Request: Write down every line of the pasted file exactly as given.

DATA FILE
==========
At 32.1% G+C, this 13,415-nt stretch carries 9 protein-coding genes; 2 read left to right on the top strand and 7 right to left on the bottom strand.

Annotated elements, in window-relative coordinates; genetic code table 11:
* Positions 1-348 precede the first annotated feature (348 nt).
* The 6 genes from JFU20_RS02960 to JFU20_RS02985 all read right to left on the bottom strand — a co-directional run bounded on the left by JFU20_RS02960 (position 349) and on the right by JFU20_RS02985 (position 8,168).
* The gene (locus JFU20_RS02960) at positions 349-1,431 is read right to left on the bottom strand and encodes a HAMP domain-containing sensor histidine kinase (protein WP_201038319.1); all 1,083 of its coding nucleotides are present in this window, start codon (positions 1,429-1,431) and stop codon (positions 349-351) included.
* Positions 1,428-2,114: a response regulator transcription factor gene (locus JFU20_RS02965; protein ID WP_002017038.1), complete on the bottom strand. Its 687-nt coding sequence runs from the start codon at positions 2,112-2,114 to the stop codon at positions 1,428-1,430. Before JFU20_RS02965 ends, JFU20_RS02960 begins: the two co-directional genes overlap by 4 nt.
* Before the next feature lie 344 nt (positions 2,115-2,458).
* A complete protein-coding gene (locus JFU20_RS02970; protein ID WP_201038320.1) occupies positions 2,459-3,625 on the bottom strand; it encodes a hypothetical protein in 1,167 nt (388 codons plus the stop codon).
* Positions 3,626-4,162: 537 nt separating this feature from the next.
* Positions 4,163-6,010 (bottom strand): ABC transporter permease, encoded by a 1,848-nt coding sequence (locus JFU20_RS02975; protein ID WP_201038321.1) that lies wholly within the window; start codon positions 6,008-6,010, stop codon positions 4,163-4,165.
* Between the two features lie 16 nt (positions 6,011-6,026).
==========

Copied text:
At 32.1% G+C, this 13,415-nt stretch carries 9 protein-coding genes; 2 read left to right on the top strand and 7 right to left on the bottom strand.

Annotated elements, in window-relative coordinates; genetic code table 11:
* Positions 1-348 precede the first annotated feature (348 nt).
* The 6 genes from JFU20_RS02960 to JFU20_RS02985 all read right to left on the bottom strand — a co-directional run bounded on the left by JFU20_RS02960 (position 349) and on the right by JFU20_RS02985 (position 8,168).
* The gene (locus JFU20_RS02960) at positions 349-1,431 is read right to left on the bottom strand and encodes a HAMP domain-containing sensor histidine kinase (protein WP_201038319.1); all 1,083 of its coding nucleotides are present in this window, start codon (positions 1,429-1,431) and stop codon (positions 349-351) included.
* Positions 1,428-2,114: a response regulator transcription factor gene (locus JFU20_RS02965; protein ID WP_002017038.1), complete on the bottom strand. Its 687-nt coding sequence runs from the start codon at positions 2,112-2,114 to the stop codon at positions 1,428-1,430. Before JFU20_RS02965 ends, JFU20_RS02960 begins: the two co-directional genes overlap by 4 nt.
* Before the next feature lie 344 nt (positions 2,115-2,458).
* A complete protein-coding gene (locus JFU20_RS02970; protein ID WP_201038320.1) occupies positions 2,459-3,625 on the bottom strand; it encodes a hypothetical protein in 1,167 nt (388 codons plus the stop codon).
* Positions 3,626-4,162: 537 nt separating this feature from the next.
* Positions 4,163-6,010 (bottom strand): ABC transporter permease, encoded by a 1,848-nt coding sequence (locus JFU20_RS02975; protein ID WP_201038321.1) that lies wholly within the window; start codon positions 6,008-6,010, stop codon positions 4,163-4,165.
* Between the two features lie 16 nt (positions 6,011-6,026).